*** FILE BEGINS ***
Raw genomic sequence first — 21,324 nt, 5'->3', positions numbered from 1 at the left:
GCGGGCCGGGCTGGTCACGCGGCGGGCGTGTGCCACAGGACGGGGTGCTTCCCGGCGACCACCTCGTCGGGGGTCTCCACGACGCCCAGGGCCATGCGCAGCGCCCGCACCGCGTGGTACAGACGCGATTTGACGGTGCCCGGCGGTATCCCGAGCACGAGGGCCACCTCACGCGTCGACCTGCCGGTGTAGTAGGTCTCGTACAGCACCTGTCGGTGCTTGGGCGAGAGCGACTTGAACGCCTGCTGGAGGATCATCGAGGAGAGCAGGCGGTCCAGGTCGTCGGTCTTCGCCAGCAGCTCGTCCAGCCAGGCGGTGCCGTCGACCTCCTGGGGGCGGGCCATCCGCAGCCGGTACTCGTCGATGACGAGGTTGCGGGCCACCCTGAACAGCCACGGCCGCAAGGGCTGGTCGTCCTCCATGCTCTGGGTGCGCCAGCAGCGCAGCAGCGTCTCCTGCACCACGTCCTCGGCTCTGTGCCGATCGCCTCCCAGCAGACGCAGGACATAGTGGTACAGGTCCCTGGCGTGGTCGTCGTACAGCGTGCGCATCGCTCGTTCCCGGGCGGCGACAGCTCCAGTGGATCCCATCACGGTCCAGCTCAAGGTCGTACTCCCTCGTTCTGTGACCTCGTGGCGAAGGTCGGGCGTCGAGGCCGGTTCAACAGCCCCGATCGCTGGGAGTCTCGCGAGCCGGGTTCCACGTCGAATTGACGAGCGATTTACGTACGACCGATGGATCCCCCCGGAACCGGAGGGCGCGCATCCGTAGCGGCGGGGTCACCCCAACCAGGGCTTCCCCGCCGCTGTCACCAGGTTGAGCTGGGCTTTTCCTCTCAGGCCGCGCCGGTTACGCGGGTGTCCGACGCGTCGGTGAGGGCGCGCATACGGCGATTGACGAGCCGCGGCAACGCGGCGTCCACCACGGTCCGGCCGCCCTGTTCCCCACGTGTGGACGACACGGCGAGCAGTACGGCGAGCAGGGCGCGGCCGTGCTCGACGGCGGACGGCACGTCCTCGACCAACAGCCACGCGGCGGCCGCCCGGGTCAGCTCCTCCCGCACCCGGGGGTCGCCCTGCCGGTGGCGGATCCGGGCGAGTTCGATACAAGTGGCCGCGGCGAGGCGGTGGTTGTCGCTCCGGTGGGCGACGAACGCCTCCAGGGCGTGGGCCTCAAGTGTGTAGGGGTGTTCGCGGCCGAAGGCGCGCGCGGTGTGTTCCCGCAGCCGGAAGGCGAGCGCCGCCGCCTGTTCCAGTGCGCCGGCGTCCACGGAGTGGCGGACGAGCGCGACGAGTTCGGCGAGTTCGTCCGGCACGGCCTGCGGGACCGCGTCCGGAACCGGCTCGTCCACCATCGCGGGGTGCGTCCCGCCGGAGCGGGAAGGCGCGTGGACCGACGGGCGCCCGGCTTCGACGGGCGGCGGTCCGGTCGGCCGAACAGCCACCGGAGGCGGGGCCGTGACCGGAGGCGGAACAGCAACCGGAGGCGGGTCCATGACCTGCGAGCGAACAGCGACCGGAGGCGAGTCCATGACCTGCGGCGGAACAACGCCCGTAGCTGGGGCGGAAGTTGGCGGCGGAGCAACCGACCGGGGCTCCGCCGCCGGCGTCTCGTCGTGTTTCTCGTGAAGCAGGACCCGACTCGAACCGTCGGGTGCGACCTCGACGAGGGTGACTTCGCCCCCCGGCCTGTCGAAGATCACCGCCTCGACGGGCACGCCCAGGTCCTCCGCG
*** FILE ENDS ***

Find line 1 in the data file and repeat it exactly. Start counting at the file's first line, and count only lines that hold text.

Raw genomic sequence first — 21,324 nt, 5'->3', positions numbered from 1 at the left: